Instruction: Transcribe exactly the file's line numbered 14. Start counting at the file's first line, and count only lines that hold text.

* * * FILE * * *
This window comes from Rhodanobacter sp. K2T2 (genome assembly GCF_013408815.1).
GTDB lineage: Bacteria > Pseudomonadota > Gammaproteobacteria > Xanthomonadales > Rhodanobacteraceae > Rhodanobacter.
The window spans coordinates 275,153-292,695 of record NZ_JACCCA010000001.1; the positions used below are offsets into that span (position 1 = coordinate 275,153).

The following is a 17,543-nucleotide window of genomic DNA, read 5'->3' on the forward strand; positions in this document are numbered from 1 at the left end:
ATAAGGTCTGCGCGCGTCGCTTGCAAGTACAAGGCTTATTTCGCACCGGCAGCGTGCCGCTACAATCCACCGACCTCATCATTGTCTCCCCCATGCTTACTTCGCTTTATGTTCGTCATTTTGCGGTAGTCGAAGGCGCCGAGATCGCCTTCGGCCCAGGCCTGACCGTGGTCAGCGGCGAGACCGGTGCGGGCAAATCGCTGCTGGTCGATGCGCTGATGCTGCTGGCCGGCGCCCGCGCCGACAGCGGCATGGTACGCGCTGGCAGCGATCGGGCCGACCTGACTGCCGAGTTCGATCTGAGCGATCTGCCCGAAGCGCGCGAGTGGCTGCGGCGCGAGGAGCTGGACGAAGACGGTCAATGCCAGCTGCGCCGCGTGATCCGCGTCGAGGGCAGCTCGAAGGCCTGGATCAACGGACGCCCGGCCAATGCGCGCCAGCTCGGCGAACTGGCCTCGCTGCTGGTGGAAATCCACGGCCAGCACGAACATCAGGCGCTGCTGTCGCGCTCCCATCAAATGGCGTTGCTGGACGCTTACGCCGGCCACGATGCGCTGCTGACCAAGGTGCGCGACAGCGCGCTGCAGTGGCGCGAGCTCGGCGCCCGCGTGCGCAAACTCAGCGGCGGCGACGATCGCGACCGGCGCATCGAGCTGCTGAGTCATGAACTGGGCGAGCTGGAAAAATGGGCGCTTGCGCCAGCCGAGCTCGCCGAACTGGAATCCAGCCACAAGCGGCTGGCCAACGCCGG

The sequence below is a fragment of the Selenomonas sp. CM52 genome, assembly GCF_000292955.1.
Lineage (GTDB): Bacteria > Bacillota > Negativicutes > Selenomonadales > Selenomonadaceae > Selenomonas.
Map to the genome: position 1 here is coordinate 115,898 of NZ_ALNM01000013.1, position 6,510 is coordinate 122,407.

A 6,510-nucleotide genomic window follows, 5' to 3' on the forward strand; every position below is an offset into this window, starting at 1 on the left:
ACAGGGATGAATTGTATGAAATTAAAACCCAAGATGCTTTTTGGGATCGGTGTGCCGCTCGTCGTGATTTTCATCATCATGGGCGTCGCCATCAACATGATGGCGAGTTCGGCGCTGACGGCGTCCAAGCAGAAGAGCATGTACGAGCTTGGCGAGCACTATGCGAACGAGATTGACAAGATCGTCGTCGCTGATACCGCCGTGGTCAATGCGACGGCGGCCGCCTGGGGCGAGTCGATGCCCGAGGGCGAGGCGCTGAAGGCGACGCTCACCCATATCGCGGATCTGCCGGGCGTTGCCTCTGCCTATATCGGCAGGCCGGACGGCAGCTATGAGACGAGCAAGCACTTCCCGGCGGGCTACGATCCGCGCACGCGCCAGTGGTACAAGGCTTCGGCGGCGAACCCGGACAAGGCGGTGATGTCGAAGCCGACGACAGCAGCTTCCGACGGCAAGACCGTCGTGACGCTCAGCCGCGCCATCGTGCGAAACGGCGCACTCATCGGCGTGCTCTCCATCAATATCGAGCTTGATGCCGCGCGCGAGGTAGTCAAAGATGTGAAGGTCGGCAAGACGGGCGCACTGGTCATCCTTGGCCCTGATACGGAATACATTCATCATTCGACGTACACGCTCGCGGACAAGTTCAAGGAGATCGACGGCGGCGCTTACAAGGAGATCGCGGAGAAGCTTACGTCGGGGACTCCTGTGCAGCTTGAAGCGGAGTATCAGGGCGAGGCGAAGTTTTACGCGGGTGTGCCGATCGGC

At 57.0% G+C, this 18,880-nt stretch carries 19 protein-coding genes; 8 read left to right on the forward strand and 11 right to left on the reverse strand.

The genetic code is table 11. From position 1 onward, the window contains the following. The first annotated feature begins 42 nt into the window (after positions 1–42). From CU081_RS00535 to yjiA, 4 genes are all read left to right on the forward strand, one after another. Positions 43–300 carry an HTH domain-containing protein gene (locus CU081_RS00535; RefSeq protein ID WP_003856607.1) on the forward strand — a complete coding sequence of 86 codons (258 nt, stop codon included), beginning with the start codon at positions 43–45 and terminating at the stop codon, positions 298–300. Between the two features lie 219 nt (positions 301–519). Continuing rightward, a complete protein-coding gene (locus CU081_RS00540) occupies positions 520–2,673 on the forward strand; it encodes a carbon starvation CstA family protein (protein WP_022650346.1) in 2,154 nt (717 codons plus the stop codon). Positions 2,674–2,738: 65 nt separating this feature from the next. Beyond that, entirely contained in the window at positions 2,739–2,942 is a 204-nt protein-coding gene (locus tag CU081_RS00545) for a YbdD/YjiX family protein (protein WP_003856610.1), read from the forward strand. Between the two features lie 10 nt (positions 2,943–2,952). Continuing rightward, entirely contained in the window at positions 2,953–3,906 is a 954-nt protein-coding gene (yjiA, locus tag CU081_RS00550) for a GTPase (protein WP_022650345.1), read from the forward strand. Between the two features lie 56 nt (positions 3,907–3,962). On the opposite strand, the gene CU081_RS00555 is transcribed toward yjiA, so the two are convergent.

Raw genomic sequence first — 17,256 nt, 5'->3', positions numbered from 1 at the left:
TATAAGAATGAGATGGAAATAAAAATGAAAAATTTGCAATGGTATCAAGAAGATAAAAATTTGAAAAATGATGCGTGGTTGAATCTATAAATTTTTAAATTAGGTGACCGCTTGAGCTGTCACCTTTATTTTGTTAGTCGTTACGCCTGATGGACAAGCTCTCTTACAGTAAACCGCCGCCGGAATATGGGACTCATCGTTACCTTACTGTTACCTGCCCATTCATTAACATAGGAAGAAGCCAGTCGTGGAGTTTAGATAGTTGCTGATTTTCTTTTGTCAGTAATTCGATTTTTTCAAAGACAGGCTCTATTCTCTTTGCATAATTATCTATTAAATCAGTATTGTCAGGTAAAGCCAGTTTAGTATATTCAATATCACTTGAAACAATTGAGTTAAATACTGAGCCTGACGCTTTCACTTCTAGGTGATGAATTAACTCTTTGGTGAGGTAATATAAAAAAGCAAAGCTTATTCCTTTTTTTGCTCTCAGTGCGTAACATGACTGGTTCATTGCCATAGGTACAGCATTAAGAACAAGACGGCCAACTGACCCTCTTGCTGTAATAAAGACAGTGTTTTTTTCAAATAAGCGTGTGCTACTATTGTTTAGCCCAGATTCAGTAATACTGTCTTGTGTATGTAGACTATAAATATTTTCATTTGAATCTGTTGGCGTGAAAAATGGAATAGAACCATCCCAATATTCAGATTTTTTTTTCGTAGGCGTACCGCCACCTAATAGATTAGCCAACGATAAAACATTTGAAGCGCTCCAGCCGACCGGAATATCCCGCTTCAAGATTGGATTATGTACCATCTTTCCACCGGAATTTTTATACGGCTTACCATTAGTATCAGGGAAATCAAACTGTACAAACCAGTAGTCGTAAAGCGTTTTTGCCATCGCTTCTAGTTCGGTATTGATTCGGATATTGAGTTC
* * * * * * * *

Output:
TATAAGAATGAGATGGAAATAAAAATGAAAAATTTGCAATGGTATCAAGAAGATAAAAATTTGAAAAATGATGCGTGGTTGAATCTATAAATTTTTAAATTAGGTGACCGCTTGAGCTGTCACCTTTATTTTGTTAGTCGTTACGCCTGATGGACAAGCTCTCTTACAGTAAACCGCCGCCGGAATATGGGACTCATCGTTACCTTACTGTTACCTGCCCATTCATTAACATAGGAAGAAGCCAGTCGTGGAGTTTAGATAGTTGCTGATTTTCTTTTGTCAGTAATTCGATTTTTTCAAAGACAGGCTCTATTCTCTTTGCATAATTATCTATTAAATCAGTATTGTCAGGTAAAGCCAGTTTAGTATATTCAATATCACTTGAAACAATTGAGTTAAATACTGAGCCTGACGCTTTCACTTCTAGGTGATGAATTAACTCTTTGGTGAGGTAATATAAAAAAGCAAAGCTTATTCCTTTTTTTGCTCTCAGTGCGTAACATGACTGGTTCATTGCCATAGGTACAGCATTAAGAACAAGACGGCCAACTGACCCTCTTGCTGTAATAAAGACAGTGTTTTTTTCAAATAAGCGTGTGCTACTATTGTTTAGCCCAGATTCAGTAATACTGTCTTGTGTATGTAGACTATAAATATTTTCATTTGAATCTGTTGGCGTGAAAAATGGAATAGAACCATCCCAATATTCAGATTTTTTTTTCGTAGGCGTACCGCCACCTAATAGATTAGCCAACGATAAAACATTTGAAGCGCTCCAGCCGACCGGAATATCCCGCTTCAAGATTGGATTATGTACCATCTTTCCACCGGAATTTTTATACGGCTTACCATTAGTATCAGGGAAATCAAACTGTACAAACCAGTAGTCGTAAAGCGTTTTTGCCATCGCTTCTAGTTCGGTATTGATTCGGATATTGAGTTC